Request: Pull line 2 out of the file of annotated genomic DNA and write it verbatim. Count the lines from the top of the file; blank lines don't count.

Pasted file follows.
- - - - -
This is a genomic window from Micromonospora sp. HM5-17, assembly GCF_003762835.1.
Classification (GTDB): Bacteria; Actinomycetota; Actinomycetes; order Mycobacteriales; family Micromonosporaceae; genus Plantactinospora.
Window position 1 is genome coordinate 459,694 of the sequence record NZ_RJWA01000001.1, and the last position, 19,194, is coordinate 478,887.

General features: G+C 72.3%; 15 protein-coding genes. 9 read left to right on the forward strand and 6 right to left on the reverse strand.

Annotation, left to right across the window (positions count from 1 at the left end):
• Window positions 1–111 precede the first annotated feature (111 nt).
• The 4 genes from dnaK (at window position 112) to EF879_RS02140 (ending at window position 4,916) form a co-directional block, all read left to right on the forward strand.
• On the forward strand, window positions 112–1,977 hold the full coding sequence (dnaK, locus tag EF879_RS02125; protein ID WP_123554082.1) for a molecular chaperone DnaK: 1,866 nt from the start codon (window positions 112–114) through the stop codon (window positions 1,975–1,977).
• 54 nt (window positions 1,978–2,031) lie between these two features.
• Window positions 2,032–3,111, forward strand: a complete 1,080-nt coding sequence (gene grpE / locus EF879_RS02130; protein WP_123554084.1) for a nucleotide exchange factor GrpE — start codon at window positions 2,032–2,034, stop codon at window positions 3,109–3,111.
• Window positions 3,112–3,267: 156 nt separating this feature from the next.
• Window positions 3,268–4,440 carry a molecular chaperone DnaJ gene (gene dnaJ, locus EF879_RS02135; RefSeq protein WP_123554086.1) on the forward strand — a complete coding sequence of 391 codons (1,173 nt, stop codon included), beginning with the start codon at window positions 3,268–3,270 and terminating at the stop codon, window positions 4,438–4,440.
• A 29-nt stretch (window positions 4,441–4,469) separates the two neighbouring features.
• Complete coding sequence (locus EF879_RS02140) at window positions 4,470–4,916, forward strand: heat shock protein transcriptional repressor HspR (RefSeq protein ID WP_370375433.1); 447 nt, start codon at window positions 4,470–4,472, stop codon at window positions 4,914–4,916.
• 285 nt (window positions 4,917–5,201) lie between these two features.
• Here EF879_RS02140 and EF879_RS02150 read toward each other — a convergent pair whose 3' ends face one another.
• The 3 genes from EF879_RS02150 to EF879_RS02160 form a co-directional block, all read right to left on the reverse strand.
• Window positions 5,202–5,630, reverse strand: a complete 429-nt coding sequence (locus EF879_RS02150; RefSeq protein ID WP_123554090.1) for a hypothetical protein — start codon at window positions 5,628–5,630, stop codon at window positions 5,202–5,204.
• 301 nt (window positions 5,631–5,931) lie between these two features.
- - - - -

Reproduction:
Classification (GTDB): Bacteria; Actinomycetota; Actinomycetes; order Mycobacteriales; family Micromonosporaceae; genus Plantactinospora.